ATTENBOROUGH’S LIFE IN THE FREEZER 5
Life in the Freezer – The Big Freeze
-70 degrees, 120mph winds, continuous darkness, a very lonely place. (Does this describe your life? Why not light up your life with a Bud Light!) Opening shots of these conditions. In conditions like this you need a special animal with special abilities… like the Wettle Seal. The only mammal that leave throughout the year this far south. Winter and summer they are just 800 miles from the pole. These seals make holes in the ice to get to the sea so they have to hang around there mostly. Under water the water does not drop below -1.8 degrees. Beautiful shot of ice ceilings and ice floors. The seals escape the storms and keep warm through these gateways. Amazing shot of the ceiling and the hole from the bottom of the ocean. Imagine a frozen white windscreen with a glowing blue bullet hole. It’s all lit by dim blue light filtering from the ice. What a world… like ice caves and … wow this place is cool. More great shots of the peaceful civilization, eerie and beautiful. Shots of camera guy going in cracks. Some dark tunnel.
Life here has different adaptations. Most fish would explode if they touched that ice wall. These survive coz they’re body is full of antifreeze. Up-skirt shot of Giant Jellyfish and all its intestine like tentacles. Shot of jelly thing with fibre optic hairs and glowing organs. The frozen sea ice provides shelter from waves and storms but food is scare turning most of the animals in the scavengers. Shot of tiny, pink, soft, spiky starfish making a meal of seal faeces. Wettle Seals can dive plus 750 meters in search of food. These depths can crush a human body. In that darkness we find stork sponges. Even though they grow very slowly, they become giants.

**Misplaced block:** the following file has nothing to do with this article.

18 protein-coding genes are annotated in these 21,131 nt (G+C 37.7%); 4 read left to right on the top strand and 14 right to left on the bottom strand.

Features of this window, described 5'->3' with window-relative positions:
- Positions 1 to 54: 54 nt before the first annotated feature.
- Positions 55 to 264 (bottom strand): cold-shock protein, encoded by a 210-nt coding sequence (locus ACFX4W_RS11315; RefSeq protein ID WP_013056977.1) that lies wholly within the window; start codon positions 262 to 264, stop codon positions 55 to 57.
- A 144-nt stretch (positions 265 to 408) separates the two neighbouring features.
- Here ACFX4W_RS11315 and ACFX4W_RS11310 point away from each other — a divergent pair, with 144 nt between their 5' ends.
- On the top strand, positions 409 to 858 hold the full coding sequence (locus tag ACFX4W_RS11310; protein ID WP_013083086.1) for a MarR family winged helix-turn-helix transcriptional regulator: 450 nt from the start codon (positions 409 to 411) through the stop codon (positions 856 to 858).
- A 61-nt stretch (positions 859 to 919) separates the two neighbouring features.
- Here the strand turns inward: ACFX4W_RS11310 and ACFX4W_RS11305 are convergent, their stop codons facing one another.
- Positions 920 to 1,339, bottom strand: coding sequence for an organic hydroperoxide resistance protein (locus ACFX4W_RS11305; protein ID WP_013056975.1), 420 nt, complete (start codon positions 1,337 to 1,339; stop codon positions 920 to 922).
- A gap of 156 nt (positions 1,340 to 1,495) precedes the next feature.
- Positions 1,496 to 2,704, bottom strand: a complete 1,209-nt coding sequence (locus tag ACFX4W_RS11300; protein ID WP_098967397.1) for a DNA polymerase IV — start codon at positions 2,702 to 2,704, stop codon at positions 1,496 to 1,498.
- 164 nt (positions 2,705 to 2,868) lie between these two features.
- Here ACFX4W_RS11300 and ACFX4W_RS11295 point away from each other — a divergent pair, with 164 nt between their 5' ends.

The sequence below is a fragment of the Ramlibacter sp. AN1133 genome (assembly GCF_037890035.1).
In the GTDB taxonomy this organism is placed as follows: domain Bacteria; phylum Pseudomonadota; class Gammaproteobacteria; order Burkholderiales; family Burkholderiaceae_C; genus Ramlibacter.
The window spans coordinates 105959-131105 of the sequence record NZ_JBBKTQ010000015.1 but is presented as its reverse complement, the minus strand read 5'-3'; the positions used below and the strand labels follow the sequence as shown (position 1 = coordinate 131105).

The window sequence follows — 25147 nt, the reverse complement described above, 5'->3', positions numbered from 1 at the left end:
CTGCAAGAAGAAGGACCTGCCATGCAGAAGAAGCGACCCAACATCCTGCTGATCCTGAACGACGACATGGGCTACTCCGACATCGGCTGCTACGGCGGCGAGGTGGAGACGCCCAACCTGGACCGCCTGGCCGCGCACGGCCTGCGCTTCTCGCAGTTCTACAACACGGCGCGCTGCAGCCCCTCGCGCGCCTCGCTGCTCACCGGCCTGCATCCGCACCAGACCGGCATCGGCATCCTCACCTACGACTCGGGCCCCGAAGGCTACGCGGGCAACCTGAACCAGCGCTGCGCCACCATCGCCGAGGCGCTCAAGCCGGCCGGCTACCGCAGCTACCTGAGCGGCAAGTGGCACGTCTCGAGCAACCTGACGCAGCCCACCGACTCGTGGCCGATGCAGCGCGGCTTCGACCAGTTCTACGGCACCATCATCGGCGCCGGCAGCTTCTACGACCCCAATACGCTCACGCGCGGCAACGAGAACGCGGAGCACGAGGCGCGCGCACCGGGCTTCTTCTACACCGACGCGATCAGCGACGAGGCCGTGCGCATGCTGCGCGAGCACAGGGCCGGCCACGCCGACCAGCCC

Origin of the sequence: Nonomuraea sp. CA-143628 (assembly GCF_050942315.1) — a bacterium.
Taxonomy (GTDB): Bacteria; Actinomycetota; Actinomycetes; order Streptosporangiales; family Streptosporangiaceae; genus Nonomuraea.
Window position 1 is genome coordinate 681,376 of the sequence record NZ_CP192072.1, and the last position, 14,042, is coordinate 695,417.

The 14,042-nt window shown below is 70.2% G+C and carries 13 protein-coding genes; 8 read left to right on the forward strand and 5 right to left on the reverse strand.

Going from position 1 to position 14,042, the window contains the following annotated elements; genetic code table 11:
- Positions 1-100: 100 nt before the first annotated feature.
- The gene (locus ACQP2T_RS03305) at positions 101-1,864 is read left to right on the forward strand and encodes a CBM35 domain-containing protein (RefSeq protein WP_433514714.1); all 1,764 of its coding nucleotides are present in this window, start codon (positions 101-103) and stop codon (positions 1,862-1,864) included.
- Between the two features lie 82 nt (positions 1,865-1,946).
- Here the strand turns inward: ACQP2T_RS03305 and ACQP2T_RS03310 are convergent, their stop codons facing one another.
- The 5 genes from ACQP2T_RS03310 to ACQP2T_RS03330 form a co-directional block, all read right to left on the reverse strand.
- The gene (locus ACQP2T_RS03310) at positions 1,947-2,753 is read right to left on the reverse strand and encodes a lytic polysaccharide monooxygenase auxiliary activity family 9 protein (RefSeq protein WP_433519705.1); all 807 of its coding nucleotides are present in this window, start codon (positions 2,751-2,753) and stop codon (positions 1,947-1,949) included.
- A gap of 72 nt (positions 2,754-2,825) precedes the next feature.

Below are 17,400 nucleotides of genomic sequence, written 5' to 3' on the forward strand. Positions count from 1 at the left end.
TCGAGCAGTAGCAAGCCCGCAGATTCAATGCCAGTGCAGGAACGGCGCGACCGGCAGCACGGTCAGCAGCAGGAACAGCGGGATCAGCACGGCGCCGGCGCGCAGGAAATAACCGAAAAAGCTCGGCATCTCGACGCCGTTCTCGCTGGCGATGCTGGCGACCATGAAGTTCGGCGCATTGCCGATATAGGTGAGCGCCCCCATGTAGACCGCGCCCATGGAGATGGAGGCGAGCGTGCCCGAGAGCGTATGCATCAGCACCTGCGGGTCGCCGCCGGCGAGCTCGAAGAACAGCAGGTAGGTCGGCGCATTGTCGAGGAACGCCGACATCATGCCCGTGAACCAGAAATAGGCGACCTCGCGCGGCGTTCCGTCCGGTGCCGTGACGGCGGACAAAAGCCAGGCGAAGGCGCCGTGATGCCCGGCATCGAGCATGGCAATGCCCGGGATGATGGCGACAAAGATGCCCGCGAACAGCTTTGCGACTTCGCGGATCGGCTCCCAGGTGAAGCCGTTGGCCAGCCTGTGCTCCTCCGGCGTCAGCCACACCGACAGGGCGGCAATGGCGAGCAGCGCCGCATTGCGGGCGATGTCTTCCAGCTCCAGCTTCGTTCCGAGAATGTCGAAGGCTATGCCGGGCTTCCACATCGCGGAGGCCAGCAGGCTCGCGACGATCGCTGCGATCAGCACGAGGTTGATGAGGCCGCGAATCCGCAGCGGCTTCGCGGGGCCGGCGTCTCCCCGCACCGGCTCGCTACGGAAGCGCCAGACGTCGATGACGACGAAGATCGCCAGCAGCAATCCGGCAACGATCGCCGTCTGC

It’s October and female Wettle Seals are lying around the ice waiting to give birth. Okay… we didn’t need to see that! Imagine being born from nice warm mummy’s tummy to -20 degree ice. Pups gotta hurry and layer up… they usually double up in 10 days from the 60% Fat Wettle milk. (Yum, bring on the Crunchy Nut) After a week they babies are ready to swim. Better to get your body accustomed to the weather before it deteriorates. This is when the breeding holes are jealously guarded. When they ice threatens to close their holes they use their wide gape and excellent incisors to carve it back. But it takes its toll gradually wearing the teeth away till they can’t eat. Whettles die after 20 years. Half the age of the other Antarctic seals. A male protects his underwater territory and mates with all the females there. Cute shots of mother and baby sleeping around, baby yawning without teeth. If the babies are fattened in 6 weeks before they are weaned, 95% of the pups will survive.